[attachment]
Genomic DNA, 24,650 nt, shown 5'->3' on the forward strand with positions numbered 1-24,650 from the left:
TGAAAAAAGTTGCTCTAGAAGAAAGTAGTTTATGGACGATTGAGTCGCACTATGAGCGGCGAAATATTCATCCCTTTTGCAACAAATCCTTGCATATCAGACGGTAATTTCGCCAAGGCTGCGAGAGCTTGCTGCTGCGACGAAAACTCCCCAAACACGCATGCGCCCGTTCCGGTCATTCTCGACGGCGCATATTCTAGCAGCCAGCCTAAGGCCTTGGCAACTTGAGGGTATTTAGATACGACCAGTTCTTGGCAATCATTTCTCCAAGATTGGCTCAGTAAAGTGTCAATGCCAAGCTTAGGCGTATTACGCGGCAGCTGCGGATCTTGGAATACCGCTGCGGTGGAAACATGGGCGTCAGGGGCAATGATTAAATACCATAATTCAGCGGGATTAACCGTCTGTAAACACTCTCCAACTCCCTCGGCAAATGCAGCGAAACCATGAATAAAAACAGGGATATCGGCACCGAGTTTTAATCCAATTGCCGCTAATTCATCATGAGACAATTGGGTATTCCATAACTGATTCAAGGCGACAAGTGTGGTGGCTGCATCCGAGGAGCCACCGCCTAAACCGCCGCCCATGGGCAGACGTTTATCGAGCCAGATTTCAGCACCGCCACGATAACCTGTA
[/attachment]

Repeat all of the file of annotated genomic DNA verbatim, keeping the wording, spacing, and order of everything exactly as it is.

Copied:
Genomic DNA, 24,650 nt, shown 5'->3' on the forward strand with positions numbered 1-24,650 from the left:
TGAAAAAAGTTGCTCTAGAAGAAAGTAGTTTATGGACGATTGAGTCGCACTATGAGCGGCGAAATATTCATCCCTTTTGCAACAAATCCTTGCATATCAGACGGTAATTTCGCCAAGGCTGCGAGAGCTTGCTGCTGCGACGAAAACTCCCCAAACACGCATGCGCCCGTTCCGGTCATTCTCGACGGCGCATATTCTAGCAGCCAGCCTAAGGCCTTGGCAACTTGAGGGTATTTAGATACGACCAGTTCTTGGCAATCATTTCTCCAAGATTGGCTCAGTAAAGTGTCAATGCCAAGCTTAGGCGTATTACGCGGCAGCTGCGGATCTTGGAATACCGCTGCGGTGGAAACATGGGCGTCAGGGGCAATGATTAAATACCATAATTCAGCGGGATTAACCGTCTGTAAACACTCTCCAACTCCCTCGGCAAATGCAGCGAAACCATGAATAAAAACAGGGATATCGGCACCGAGTTTTAATCCAATTGCCGCTAATTCATCATGAGACAATTGGGTATTCCATAACTGATTCAAGGCGACAAGTGTGGTGGCTGCATCCGAGGAGCCACCGCCTAAACCGCCGCCCATGGGCAGACGTTTATCGAGCCAGATTTCAGCACCGCCACGATAACCTGTA